Content uploaded by Dagang Yang

Author content

All content in this area was uploaded by Dagang Yang on Oct 20, 2014

Content may be subject to copyright.

proceedings of the

american mathematical society

Volume 123, Number 1, January 1995

A GAP THEOREM FOR ENDS OF COMPLETE MANIFOLDS

MINGLIANG CAI, TOBIAS HOLCK COLDING, AND DaGANG YANG

(Communicated by Peter Li)

Abstract. Let (Mn , o) be a pointed open complete manifold with Ricci cur-

vature bounded from below by —(n - 1)A2 (for A > 0) and nonnegative

outside the ball B(o, a). It has recently been shown that there is an upper

bound for the number of ends of such a manifold which depends only on Aa

and the dimension 71 of the manifold M" . We will give a gap theorem in this

paper which shows that there exists an e = e(n) > 0 such that M" has at

most two ends if Aa < e(n). We also give examples to show that, in dimen-

sion 7i > 4, such manifolds in general do not carry any complete metric with

nonnegative Ricci Curvature for any Aa > 0 .

1. Introduction

The Cheeger-Gromoll splitting theorem states that in a complete manifold

of nonnegative Ricci curvature, a line splits off isometrically, i.e., any nonneg-

atively Ricci curved M" is isometric to a Riemannian product Nk x Rn~k,

where yV does not contain a line (cf. [CG]). In particular, such a manifold has

at most two ends. Recently, the first-named author and independently Li and

Tarn have shown that a complete manifold with nonnegative Ricci curvature

outside a compact set has at most finitely many ends [C, LT]. At about the same

time, Liu has also given a proof of the same theorem with an additional condi-

tion that there is a lower bound on sectional curvature [L], which was removed

shortly after the appearance of [C]. In this paper, we consider manifolds with

nonnegative Ricci curvature outside a compact set and prove the following gap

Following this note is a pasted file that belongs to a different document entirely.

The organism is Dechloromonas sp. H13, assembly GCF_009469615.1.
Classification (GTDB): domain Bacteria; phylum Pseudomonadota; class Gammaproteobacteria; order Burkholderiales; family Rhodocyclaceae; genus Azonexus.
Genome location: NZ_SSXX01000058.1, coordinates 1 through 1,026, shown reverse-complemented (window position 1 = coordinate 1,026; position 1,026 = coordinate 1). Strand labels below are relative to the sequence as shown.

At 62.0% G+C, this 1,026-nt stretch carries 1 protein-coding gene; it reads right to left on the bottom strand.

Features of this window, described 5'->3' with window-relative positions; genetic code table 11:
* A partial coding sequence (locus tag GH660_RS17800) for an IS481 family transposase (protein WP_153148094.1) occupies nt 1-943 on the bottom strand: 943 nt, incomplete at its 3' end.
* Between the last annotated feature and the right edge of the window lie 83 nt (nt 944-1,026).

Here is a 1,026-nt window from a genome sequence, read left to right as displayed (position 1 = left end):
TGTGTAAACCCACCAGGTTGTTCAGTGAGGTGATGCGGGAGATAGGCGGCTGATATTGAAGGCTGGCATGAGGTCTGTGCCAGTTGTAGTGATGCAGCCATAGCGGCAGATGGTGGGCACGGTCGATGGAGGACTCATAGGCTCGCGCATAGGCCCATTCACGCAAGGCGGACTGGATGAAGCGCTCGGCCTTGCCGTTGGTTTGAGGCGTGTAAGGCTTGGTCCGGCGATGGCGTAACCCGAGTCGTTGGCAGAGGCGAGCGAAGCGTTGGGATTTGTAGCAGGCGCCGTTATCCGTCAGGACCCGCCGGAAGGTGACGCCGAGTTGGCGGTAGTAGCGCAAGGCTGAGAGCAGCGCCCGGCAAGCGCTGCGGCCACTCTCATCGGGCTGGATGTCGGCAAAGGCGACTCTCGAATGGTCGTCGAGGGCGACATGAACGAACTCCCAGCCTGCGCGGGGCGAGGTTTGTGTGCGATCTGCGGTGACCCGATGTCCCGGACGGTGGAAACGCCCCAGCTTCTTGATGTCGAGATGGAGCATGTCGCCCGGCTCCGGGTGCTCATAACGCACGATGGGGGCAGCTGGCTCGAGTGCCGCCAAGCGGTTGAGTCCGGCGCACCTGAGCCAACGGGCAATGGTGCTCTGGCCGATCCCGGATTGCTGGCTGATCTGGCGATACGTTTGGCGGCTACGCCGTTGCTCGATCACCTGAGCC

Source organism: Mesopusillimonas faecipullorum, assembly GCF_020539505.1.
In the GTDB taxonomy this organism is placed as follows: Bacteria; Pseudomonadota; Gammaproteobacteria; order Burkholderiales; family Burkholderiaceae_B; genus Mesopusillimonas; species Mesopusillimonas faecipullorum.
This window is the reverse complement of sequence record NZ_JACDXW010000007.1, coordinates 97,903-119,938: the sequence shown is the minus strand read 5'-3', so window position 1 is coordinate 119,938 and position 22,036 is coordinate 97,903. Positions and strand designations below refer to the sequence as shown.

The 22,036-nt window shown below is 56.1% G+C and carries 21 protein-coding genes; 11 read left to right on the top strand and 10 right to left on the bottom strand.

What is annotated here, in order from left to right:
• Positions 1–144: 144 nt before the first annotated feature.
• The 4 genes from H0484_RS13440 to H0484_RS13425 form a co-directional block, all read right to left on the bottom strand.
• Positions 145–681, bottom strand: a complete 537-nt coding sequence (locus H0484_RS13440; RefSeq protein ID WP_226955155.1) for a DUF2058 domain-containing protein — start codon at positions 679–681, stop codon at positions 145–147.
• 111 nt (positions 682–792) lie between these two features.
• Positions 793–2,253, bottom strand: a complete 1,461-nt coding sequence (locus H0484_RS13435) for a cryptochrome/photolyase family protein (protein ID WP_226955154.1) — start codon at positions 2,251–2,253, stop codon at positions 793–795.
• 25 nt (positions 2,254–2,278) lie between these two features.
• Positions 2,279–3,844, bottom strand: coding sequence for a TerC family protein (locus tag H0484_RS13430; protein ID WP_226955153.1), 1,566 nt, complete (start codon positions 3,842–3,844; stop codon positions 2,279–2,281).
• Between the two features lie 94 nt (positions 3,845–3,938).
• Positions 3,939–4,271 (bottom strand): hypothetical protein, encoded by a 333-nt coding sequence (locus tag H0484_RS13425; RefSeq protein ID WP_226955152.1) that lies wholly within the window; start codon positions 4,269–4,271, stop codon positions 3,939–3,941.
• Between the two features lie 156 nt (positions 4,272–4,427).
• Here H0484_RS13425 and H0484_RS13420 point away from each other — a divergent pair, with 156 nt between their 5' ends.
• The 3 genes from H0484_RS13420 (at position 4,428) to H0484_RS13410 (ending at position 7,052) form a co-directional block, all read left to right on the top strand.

theorem.

Theorem. Given n > 0, there exists an e = e(n) > 0 such that for all pointed

open complete manifolds (Mn , 0) with Ricci curvature bounded from below by

-(« -1 )A2 (for A > 0 ) and nonnegative outside the ball B(o, a), if Aa < e(n),

then Mn has at most two ends.

A natural question one would like to ask is whether this theorem can be

improved so that M" must carry a complete metric with nonnegative Ricci

curvature. Indeed, it is easy to see by volume comparison that the answer to

the above question is affirmative in dimension 2 since the Euler number of such

Received by the editors April 6, 1993.

1991 Mathematics Subject Classification. Primary 53C20.

The third author was partially supported by National Science Foundation grant DMS 90-03524.

©1994 American Mathematical Society

0002-9939/94 $1.00+ $.25 per page

247

License or copyright restrictions may apply to redistribution; see http://www.ams.org/journal-terms-of-use

248 MINGLIANG CAI, T. H. COLDING, AND DaGANG YANG

a 2-dimensional complete manifold is an upper bound for the total curvature

integral. However, such a gap theorem is the best one can have in dimensions

higher than 3 as illustrated by the following examples.

For any e > 0, by gluing two sharp cones together at the singular point, it is

easy to construct a complete metric on RxSn~2, n > 4, with Ricci curvature

bounded from below by -e and with nonnegative sectional curvature away

from a metric ball of radius 1. By applying the metric surgery techniques as in